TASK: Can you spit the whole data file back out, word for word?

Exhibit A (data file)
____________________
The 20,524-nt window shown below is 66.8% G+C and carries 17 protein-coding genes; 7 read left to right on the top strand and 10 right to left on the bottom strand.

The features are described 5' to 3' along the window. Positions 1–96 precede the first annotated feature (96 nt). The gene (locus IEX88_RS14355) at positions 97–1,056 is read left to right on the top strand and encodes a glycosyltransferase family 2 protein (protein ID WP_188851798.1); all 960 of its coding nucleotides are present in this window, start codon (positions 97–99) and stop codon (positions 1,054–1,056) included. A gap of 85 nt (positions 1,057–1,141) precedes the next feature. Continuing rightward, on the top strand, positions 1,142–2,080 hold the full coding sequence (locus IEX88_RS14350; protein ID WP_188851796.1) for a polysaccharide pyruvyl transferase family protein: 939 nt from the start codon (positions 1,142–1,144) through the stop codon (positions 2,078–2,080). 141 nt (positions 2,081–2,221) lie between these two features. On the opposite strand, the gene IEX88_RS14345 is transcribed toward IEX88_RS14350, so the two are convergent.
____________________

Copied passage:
The 20,524-nt window shown below is 66.8% G+C and carries 17 protein-coding genes; 7 read left to right on the top strand and 10 right to left on the bottom strand.

The features are described 5' to 3' along the window. Positions 1–96 precede the first annotated feature (96 nt). The gene (locus IEX88_RS14355) at positions 97–1,056 is read left to right on the top strand and encodes a glycosyltransferase family 2 protein (protein ID WP_188851798.1); all 960 of its coding nucleotides are present in this window, start codon (positions 97–99) and stop codon (positions 1,054–1,056) included. A gap of 85 nt (positions 1,057–1,141) precedes the next feature. Continuing rightward, on the top strand, positions 1,142–2,080 hold the full coding sequence (locus IEX88_RS14350; protein ID WP_188851796.1) for a polysaccharide pyruvyl transferase family protein: 939 nt from the start codon (positions 1,142–1,144) through the stop codon (positions 2,078–2,080). 141 nt (positions 2,081–2,221) lie between these two features. On the opposite strand, the gene IEX88_RS14345 is transcribed toward IEX88_RS14350, so the two are convergent.